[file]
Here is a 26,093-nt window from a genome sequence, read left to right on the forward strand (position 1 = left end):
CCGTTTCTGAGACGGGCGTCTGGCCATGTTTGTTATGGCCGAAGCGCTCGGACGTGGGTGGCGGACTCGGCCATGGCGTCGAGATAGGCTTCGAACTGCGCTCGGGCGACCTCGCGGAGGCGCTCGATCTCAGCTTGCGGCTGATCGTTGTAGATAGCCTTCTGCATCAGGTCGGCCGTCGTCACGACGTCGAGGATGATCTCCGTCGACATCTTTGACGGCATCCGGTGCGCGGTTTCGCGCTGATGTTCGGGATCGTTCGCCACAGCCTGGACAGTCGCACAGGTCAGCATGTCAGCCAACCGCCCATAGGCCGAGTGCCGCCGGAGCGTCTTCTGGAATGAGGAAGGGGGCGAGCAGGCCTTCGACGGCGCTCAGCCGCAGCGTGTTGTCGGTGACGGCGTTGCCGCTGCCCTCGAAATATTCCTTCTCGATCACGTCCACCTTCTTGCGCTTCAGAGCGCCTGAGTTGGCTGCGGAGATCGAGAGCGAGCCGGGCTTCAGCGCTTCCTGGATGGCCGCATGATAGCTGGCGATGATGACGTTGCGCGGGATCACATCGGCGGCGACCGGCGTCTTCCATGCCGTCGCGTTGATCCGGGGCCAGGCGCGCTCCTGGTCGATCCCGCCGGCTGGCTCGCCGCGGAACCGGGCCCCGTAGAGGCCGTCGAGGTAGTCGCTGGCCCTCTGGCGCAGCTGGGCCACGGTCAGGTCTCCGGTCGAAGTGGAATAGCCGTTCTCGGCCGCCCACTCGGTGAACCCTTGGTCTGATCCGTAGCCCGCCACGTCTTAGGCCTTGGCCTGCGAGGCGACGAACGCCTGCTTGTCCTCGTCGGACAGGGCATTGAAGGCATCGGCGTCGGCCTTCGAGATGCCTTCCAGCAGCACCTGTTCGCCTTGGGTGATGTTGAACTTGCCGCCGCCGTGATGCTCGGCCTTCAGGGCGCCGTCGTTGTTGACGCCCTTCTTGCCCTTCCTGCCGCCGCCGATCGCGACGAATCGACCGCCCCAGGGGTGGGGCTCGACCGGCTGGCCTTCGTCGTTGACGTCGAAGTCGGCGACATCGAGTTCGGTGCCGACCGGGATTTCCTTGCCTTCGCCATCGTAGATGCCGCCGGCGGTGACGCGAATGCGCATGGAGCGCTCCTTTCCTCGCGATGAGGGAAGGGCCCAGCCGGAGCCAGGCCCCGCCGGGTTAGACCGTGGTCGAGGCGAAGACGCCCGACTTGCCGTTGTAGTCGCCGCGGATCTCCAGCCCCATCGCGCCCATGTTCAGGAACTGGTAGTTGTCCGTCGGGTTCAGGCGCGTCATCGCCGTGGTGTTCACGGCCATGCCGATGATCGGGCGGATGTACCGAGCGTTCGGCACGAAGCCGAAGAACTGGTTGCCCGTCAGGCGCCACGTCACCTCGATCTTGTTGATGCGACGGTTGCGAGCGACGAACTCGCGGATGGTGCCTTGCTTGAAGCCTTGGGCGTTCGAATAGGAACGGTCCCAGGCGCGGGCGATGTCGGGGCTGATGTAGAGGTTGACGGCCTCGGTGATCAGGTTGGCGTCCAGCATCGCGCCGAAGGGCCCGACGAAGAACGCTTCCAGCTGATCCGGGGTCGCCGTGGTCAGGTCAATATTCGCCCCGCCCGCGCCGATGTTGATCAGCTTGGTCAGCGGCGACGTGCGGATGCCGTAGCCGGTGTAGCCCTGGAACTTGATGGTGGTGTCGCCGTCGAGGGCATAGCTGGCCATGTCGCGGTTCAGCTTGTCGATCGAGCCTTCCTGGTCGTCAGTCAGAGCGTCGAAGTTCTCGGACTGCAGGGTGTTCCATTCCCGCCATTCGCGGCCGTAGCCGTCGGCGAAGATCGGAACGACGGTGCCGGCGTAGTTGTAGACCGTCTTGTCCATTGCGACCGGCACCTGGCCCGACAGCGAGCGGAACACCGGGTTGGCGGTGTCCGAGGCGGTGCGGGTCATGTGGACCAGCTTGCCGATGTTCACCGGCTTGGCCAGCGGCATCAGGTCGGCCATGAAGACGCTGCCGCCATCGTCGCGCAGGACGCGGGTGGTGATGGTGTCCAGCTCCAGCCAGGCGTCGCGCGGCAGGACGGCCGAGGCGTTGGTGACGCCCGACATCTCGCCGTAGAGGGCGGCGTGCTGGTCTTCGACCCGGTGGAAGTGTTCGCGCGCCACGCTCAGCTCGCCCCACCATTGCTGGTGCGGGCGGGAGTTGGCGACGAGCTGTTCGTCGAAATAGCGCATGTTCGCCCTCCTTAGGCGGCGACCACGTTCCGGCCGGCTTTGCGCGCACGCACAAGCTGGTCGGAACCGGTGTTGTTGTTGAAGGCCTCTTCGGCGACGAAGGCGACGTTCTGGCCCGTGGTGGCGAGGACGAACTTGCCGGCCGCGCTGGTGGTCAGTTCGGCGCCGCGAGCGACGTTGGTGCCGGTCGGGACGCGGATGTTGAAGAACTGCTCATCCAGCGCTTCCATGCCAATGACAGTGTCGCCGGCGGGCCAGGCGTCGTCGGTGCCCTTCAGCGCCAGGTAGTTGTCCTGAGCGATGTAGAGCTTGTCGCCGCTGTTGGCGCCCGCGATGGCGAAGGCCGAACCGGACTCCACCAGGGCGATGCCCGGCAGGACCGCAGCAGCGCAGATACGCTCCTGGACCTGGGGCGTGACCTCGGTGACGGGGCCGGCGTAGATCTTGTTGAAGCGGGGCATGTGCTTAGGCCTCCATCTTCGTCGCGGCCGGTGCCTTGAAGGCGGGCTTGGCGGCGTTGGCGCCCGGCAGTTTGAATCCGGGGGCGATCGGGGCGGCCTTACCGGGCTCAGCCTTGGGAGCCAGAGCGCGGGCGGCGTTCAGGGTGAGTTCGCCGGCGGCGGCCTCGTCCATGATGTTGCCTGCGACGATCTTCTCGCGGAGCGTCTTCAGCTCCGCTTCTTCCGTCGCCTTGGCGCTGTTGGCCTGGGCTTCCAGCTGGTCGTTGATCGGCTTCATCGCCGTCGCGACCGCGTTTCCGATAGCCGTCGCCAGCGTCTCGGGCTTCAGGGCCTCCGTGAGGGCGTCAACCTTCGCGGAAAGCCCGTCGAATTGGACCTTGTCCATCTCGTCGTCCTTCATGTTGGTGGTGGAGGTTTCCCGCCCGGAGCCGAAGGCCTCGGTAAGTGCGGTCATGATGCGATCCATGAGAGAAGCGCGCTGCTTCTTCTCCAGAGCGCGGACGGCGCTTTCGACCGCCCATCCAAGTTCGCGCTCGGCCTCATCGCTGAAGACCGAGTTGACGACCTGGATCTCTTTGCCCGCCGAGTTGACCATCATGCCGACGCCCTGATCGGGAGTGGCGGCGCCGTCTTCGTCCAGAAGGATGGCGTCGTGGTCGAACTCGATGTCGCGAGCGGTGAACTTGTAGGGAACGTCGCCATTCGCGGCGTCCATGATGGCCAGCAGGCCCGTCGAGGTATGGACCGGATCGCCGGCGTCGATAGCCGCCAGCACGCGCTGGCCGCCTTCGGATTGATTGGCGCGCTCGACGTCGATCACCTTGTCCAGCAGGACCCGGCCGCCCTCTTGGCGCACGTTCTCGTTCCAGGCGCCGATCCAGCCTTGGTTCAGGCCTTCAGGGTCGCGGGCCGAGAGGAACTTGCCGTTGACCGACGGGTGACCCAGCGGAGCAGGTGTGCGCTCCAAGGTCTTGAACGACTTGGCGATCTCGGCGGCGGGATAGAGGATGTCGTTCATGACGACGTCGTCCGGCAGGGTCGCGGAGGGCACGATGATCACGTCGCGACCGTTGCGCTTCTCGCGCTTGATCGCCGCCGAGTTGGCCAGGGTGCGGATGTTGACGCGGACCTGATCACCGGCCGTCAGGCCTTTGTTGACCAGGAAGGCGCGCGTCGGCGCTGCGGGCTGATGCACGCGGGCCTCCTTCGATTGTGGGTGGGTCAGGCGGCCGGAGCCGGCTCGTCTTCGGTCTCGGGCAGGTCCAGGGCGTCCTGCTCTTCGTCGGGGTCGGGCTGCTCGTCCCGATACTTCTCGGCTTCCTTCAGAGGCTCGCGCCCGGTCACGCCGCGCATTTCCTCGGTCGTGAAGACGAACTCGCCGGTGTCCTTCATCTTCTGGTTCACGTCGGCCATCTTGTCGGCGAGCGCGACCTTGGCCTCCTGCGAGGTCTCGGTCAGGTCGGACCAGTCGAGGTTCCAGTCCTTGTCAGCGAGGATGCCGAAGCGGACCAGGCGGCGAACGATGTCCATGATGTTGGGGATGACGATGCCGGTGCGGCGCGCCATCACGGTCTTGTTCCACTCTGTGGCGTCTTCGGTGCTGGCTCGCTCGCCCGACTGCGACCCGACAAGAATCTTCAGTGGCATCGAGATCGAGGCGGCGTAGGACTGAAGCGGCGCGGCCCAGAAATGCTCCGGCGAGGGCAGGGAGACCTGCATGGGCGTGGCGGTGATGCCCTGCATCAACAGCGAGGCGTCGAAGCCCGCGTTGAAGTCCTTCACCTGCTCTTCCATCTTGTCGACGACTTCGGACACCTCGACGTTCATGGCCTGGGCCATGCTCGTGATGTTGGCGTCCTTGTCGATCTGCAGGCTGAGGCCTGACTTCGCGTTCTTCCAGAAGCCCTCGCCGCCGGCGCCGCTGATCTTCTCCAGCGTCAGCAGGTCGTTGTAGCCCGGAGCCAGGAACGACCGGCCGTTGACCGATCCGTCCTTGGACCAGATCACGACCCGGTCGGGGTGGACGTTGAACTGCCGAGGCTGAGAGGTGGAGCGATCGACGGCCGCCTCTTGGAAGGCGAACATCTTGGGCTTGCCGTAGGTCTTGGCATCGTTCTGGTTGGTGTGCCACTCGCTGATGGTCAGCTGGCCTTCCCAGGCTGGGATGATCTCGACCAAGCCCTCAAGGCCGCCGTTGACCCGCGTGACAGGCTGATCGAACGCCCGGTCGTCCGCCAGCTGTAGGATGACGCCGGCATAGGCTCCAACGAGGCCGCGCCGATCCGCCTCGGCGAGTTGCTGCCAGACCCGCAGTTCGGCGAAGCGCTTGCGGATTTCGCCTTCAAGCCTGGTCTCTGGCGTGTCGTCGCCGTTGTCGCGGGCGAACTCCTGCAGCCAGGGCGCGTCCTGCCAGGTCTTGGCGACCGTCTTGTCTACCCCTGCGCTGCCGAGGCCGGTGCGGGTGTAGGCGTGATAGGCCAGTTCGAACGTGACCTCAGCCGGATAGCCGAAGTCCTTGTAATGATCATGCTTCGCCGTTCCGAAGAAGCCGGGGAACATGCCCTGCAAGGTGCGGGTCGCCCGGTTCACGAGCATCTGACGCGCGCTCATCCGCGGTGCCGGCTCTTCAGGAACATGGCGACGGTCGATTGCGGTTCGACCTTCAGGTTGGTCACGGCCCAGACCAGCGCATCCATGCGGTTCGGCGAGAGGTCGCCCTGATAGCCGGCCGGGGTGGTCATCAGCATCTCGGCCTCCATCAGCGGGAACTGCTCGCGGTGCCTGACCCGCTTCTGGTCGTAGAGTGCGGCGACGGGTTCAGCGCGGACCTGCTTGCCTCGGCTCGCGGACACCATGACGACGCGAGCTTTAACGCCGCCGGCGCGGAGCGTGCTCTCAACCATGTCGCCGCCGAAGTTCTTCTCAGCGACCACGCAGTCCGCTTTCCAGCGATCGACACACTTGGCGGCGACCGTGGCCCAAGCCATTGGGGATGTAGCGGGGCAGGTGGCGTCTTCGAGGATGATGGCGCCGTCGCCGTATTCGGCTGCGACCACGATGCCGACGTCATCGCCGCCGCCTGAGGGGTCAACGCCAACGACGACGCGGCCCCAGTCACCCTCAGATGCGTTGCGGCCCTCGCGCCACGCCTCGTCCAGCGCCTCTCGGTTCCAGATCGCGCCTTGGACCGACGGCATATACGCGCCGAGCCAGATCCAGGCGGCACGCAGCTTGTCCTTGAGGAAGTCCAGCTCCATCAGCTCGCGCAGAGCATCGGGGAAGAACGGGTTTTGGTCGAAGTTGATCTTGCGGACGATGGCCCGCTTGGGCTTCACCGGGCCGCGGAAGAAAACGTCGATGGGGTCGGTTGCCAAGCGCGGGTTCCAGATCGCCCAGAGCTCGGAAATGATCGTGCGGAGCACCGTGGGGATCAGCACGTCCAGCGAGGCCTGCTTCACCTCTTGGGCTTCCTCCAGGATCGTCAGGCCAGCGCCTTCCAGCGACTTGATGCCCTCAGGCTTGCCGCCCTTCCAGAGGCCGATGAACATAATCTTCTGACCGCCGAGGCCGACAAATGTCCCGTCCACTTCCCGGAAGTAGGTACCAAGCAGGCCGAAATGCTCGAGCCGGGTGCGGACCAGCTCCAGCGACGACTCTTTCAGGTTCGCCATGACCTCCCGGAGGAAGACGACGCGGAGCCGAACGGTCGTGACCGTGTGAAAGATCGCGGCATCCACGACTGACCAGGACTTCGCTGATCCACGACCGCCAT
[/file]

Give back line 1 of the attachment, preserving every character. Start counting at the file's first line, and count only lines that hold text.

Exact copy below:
Here is a 26,093-nt window from a genome sequence, read left to right on the forward strand (position 1 = left end):